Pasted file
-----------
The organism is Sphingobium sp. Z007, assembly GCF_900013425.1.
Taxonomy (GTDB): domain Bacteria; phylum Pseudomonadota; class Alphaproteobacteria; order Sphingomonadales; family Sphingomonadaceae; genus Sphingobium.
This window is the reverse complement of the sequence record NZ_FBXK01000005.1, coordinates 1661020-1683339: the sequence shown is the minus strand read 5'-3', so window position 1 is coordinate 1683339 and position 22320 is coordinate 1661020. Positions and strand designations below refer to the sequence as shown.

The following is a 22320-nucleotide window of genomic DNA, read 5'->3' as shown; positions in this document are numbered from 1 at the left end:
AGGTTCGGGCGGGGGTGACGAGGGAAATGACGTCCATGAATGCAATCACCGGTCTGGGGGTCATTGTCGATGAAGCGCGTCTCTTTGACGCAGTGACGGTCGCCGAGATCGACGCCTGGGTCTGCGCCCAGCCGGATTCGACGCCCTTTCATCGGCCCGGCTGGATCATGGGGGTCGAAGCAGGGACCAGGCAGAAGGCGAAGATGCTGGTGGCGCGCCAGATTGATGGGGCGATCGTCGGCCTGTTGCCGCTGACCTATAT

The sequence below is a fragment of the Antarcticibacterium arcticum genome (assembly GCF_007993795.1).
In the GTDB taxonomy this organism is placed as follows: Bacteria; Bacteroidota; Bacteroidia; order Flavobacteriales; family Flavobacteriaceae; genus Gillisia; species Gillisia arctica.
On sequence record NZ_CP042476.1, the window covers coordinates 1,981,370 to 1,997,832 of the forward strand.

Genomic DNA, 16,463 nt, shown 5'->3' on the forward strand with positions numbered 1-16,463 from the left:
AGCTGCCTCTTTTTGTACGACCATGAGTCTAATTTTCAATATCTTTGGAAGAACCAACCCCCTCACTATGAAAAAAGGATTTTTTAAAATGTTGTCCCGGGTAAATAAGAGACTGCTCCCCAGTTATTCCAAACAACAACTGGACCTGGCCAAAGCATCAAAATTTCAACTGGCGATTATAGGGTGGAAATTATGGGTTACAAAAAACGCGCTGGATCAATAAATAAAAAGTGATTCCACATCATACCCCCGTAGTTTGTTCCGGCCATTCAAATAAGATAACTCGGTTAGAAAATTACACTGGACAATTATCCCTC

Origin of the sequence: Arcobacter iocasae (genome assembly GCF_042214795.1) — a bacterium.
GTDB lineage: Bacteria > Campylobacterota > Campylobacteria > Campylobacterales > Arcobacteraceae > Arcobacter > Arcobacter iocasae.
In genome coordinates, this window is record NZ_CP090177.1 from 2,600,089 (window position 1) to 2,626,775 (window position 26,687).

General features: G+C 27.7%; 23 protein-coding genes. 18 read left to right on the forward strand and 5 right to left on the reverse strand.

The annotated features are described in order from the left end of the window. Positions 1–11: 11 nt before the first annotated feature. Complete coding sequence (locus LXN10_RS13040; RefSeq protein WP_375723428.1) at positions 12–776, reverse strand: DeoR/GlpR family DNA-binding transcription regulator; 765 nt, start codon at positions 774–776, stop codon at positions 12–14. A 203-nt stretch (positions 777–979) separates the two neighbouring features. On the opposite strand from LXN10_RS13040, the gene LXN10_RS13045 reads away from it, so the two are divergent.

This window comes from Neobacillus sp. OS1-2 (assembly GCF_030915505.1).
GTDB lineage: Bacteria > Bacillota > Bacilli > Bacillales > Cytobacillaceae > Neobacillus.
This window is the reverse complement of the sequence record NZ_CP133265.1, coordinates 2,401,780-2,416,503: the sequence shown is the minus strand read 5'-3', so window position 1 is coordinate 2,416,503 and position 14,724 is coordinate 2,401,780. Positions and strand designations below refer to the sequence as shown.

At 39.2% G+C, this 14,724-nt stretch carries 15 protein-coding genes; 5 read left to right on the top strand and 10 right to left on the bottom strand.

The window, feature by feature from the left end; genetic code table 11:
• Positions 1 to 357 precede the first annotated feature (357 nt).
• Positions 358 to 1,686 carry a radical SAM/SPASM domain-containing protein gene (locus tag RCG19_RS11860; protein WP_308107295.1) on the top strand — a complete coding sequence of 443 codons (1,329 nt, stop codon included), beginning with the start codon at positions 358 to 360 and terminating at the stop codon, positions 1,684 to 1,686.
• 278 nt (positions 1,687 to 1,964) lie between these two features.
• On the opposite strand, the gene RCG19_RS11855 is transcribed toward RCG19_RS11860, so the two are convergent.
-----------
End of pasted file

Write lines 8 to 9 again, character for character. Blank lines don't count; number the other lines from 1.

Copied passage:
On sequence record NZ_CP042476.1, the window covers coordinates 1,981,370 to 1,997,832 of the forward strand.

Genomic DNA, 16,463 nt, shown 5'->3' on the forward strand with positions numbered 1-16,463 from the left: